So whats in store for Indonesia??
Director General for New and Renewable Energy & Energy Conservation
Looking at Indonesia’s key priorities within the renewable energy sector, Rida Mulyana, Director General for New and Renewable Energy & Energy Conservation (NREEC), also looks at the nation’s development progress, particularly towards ensuring energy security and essential infrastructure.
How would you assess so far the impact of the policy packages announced by the President to tackle existing challenges and improve the business environment?
The President of the Republic of Indonesia, Joko Widodo, targeted the gross domestic product (GDP) growth rate to reach 7% year-on-year by 2019. To reach this goal, the Government of Indonesia established policies that are expected to boost economic expansion. In September 2015, the President released his first installment of policy packages that focused on improving industrial competitiveness through reducing red tape.
Indonesia’s economic growth is expected to rebound as consumers and private investors respond favorably to the government’s public investment and structural economic reform efforts. The government’s ongoing policy reforms are expected to further stimulate private investment, particularly over the medium term. The government has unveiled 13 reform packages since September 2015. These facts, together with higher public capital spending, are steadily improving the country’s investment climate.
How is the Directorate General working with other governmental authorities, namely the coordinating ministries?
Today, renewable energy accounts for a small but growing portion of Indonesia’s electricity portfolio. The Government of Indonesia has announced a mid-term target for increasing the share of renewable energy in the total energy mix to 23% by 2025. This means that massive new investment in renewable-based power generation capacity is being developed. Indonesia is also planning to significantly increase investments in the energy sector, including in the renewable energy.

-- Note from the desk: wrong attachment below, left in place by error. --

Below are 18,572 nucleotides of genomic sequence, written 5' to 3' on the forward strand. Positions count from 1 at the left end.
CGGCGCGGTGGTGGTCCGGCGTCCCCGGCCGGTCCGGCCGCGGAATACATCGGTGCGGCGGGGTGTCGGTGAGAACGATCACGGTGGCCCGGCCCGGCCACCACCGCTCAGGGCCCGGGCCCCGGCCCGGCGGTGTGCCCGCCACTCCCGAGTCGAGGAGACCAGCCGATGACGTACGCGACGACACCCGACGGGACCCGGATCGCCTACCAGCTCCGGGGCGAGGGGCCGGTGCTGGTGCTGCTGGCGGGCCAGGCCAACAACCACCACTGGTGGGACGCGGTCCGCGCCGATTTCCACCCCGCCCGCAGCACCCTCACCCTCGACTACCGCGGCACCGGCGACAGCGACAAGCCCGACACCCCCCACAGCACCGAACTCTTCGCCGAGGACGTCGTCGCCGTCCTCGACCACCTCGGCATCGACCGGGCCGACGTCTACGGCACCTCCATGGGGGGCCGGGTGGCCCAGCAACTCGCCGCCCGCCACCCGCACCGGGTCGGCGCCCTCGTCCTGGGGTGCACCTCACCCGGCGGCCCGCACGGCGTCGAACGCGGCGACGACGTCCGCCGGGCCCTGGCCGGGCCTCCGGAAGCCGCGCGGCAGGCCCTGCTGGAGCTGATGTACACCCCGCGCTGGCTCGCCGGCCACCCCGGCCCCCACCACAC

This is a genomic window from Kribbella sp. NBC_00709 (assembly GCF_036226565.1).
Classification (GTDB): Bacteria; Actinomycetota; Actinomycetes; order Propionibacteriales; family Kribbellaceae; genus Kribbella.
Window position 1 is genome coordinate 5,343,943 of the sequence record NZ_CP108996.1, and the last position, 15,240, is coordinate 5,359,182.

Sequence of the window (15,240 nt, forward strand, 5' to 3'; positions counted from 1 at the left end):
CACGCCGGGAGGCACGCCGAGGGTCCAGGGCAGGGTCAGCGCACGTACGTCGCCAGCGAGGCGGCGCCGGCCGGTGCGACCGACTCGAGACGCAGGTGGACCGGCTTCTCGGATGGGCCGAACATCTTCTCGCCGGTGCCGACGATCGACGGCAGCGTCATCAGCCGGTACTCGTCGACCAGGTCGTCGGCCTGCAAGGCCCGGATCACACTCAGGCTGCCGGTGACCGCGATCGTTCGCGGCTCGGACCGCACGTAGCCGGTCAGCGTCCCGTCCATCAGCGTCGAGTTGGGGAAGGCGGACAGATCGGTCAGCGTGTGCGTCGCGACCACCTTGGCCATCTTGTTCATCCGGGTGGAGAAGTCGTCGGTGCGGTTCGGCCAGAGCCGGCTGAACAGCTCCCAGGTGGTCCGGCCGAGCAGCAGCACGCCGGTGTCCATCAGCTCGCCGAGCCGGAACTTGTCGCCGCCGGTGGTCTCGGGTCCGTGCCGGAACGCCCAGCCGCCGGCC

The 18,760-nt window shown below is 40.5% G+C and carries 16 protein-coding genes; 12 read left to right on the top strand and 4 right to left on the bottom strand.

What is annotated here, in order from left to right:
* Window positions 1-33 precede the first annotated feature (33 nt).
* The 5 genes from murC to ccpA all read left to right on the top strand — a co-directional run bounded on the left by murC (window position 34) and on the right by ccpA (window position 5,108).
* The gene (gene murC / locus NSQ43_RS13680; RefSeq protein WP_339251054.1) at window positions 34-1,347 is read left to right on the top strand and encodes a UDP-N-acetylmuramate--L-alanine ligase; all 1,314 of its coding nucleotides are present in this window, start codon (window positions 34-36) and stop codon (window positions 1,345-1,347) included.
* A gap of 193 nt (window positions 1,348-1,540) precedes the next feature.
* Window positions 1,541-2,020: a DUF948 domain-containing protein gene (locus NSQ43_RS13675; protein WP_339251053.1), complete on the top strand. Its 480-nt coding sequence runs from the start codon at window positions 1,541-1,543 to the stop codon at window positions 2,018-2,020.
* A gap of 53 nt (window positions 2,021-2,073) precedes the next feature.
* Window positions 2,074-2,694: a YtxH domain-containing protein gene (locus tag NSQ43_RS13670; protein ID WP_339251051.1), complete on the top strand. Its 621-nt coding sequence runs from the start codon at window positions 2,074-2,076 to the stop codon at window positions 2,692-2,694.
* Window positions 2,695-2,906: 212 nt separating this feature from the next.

The direction of renewable energy development in Indonesia has been mandated in the National Energy Policy. The government, under the coordination of the Coordinating Ministers, is responsible for providing a platform for potential investors to understand the key development issues of investing in Indonesia’s renewable energy sector.
The government is also responsible for information dissemination so that potential investors could get updated on the new market directions, opportunities and economic priorities of Indonesia’s renewable energy sectors, while at the same time building potential business networks with local authorities and industry players.
One of the most compelling challenges Indonesia’s government is facing is energy security and development. How is the government addressing this issue?
Data gathered by our Ministry’s Data Center shows that energy demand nowadays has been increasing faster than economic development and population growth. Total energy demand is growing by around 7-8% per year, as the transport and industrial sectors grow, and households become more affluent. A large proportion of this demand has been met by fossil-based energy, mainly oil. As a consequence, since 2004 Indonesia has become a net-importer of both crude oil and refined products.
On the other hand, more than 30 million people—about 12% of Indonesia’s 250 million inhabitants—lack access to electricity. These people mostly live in rural areas and outer islands. In 2015 for instance, around 12,569 villages or rural households still had no electricity, and the electrification ratio was only 88.3%. Electricity is heavily subsidized and customers pay for electricity at far below market price. The state-owned electricity company, PT. PLN, however, is required to buy energy at the market price.